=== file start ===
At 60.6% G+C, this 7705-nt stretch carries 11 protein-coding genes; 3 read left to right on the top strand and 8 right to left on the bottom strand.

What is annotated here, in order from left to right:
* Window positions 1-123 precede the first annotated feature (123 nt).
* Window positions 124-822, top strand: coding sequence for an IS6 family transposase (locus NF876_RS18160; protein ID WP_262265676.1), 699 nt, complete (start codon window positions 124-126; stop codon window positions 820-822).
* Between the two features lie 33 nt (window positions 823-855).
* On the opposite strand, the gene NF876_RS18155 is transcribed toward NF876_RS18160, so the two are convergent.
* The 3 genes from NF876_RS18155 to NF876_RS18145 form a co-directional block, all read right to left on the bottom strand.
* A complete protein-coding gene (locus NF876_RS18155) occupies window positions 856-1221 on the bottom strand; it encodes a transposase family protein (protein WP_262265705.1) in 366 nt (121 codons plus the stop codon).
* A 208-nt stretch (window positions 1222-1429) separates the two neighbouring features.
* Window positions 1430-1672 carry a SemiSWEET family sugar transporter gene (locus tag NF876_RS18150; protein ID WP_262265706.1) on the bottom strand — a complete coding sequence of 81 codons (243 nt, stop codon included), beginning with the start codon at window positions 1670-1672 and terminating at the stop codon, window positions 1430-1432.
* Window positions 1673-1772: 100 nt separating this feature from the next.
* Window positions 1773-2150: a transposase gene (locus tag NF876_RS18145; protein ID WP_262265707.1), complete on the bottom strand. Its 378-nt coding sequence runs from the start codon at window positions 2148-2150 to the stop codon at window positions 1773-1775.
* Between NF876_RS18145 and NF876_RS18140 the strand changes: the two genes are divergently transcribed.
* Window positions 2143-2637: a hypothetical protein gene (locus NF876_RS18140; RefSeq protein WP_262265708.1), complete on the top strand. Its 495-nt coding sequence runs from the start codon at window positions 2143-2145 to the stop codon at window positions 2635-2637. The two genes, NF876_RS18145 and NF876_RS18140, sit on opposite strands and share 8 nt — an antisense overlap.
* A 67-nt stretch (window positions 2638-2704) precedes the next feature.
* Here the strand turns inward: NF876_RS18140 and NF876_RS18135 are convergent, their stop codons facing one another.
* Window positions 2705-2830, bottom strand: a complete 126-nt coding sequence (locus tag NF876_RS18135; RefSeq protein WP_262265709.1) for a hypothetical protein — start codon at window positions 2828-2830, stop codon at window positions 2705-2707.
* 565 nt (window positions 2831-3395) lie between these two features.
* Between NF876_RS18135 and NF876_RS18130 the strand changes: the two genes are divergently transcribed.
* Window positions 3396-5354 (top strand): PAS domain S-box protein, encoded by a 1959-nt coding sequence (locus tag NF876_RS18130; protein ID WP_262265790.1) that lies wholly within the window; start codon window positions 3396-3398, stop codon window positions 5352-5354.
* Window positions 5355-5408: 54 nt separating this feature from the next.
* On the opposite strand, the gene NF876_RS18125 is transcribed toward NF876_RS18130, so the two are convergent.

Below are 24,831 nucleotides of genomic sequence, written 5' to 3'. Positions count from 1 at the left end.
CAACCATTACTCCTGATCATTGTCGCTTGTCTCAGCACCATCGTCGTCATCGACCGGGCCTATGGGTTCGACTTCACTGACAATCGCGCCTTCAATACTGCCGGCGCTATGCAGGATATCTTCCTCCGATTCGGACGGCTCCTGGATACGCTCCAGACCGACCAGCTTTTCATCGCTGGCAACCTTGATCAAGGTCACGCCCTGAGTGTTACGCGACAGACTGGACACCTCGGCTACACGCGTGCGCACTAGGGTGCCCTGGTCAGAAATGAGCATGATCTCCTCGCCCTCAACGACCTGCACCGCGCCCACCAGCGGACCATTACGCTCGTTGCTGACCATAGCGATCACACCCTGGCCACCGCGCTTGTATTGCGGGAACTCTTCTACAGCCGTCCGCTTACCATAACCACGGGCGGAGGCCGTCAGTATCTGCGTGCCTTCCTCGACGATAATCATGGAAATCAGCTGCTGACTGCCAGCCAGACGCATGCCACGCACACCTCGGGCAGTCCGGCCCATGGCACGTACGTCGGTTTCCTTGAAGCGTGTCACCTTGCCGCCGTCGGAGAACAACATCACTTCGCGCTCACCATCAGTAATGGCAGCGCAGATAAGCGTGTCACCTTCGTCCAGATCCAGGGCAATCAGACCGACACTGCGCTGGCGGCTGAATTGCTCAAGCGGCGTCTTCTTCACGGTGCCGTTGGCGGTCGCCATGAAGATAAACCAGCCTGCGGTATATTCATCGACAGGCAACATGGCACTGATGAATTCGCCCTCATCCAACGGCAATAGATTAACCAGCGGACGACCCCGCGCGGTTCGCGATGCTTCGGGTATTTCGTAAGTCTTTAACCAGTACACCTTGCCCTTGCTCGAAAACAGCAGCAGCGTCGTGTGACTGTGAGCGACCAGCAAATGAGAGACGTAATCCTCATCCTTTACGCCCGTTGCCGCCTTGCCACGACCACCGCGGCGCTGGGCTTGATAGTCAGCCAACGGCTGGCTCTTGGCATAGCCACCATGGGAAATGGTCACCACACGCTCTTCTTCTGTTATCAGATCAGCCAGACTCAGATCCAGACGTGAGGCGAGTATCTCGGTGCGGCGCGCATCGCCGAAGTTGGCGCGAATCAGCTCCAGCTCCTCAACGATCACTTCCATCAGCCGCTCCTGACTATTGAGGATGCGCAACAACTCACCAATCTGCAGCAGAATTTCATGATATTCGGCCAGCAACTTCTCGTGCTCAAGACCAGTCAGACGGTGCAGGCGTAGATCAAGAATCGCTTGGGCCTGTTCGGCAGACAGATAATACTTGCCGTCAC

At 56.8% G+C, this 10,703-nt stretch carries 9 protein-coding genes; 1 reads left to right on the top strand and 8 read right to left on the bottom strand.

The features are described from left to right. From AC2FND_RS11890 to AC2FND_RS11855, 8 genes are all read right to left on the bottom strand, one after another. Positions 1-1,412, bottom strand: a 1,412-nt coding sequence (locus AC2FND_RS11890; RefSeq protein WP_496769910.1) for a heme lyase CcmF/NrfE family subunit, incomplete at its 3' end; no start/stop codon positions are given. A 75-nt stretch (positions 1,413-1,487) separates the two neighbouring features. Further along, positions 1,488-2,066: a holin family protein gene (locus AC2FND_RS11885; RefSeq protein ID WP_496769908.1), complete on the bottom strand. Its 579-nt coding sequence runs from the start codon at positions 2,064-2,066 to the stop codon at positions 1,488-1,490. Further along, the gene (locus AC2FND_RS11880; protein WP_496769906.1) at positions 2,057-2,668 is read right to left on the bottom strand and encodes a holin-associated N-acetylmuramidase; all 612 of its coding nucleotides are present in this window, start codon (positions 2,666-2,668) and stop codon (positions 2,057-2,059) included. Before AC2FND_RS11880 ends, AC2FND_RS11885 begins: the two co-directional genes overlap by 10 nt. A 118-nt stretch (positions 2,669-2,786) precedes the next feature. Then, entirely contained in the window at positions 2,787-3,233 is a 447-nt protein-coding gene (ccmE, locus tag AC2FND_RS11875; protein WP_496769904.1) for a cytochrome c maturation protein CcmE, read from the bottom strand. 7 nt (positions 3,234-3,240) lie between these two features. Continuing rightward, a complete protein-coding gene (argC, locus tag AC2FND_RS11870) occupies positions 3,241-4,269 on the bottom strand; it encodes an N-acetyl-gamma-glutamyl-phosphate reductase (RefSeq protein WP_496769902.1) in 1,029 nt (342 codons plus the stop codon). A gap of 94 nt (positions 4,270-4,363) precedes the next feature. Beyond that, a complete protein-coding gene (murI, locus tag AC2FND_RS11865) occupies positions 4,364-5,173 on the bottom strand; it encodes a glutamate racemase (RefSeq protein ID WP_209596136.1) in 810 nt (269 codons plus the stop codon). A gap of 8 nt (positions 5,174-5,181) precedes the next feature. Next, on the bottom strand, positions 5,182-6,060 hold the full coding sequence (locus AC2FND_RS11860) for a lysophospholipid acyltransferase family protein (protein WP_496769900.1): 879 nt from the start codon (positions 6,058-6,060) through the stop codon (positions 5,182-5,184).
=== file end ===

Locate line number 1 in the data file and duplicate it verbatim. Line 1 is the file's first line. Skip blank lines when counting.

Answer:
At 60.6% G+C, this 7705-nt stretch carries 11 protein-coding genes; 3 read left to right on the top strand and 8 right to left on the bottom strand.